Civil Contempt

Astrada v Archer, 2010 NY Slip Op 02078 (App. Div., 2nd, 2010)

Contrary to Felton's contention, the Supreme Court properly granted that branch of the plaintiff's motion which was to hold her in contempt of court based upon her failure to comply with the order dated February 14, 2007. In order to prevail on a motion to punish a party for civil contempt, the movant must demonstrate that the party charged violated a clear and unequivocal court order, thereby prejudicing a right of another party to the litigation (see Judiciary Law § 753[A][3]; Orange County-Poughkeepsie Ltd. Partnership v Bonte, 37 AD3d 684, 686; Goldsmith v Goldsmith, 261 AD2d 576, 577). To satisfy the prejudice element, it is sufficient to allege and prove that the contemnor's actions were calculated to or actually did defeat, impair, impede, or prejudice the rights or remedies of a party (see Orange County-Poughkeepsie Ltd. Partnership v Bonte, 37 AD3d at 686; Yeshiva Tifferes Torah v Kesher Intl. Trading Corp., 246 AD2d 538).

This next one provides a comparison to the requirements for criminal contempt.

Town of Riverhead v T.S. Haulers, Inc., 68 AD3d 1103 (App. Div., 2nd, 2009)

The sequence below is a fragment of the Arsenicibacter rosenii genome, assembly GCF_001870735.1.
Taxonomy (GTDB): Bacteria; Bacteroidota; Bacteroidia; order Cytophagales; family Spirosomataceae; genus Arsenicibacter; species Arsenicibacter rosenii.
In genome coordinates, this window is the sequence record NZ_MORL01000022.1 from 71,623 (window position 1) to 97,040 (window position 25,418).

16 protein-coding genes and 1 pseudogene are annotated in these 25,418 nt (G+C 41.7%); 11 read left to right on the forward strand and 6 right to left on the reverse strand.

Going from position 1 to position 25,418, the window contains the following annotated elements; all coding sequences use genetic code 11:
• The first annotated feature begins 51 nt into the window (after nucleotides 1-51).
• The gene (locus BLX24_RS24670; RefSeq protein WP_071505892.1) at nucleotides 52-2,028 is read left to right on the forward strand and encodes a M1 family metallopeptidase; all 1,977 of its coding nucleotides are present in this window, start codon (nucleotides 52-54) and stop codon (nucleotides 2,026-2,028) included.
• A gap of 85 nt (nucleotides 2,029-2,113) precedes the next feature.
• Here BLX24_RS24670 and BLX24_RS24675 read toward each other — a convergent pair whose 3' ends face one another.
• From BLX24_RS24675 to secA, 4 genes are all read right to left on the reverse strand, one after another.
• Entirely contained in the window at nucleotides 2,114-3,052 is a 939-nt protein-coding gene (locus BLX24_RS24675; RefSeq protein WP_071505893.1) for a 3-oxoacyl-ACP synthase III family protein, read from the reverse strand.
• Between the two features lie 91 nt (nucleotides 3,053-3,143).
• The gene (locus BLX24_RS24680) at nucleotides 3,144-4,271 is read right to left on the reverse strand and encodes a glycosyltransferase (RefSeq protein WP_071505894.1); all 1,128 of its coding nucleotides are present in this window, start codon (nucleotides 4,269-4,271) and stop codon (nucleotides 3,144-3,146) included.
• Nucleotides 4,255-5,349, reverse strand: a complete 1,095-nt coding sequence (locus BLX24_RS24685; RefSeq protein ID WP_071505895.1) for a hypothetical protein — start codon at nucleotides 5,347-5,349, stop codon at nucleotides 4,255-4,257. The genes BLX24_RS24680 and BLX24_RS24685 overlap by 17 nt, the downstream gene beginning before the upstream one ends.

To prevail on a motion to punish for civil contempt, the movant must establish, by clear and convincing evidence (1) that a lawful order of the court, clearly expressing an unequivocal mandate, was in effect, (2) that the order was disobeyed and the party disobeying the order had knowledge of its terms, and (3) that the movant was prejudiced by the offending conduct (see Coyle v Coyle, 63 AD3d 657, 658 [2009]; Kalish v Lindsay, 47 AD3d 889 [2008]; Galanos v Galanos, 46 AD3d 507 [2007]; Biggio v Biggio, 41 AD3d 753 [2007]; Gloveman Realty Corp. v Jefferys, 29 AD3d 858, 859 [2006]). To prevail on a motion to punish for criminal contempt, the movant must establish, beyond a reasonable doubt, the willful disobedience of a court's lawful mandate (see Judiciary Law § 750 [A] [3]; § 751; Muraca v Meyerowitz, 49 AD3d 697 [2008]; see also Matter of Rubackin v Rubackin, 62 AD3d 11, 19 [2009]). Here, the plaintiff did not meet its burden (see Wheels Am. N.Y., Ltd v Montalvo, 50 AD3d 1130 [2008]; Panza v Nelson, 54 AD2d 928 [1976]). Therefore, the hearing court properly denied the plaintiff's motion to hold the defendant in civil and/or criminal contempt.

The bold is mine.

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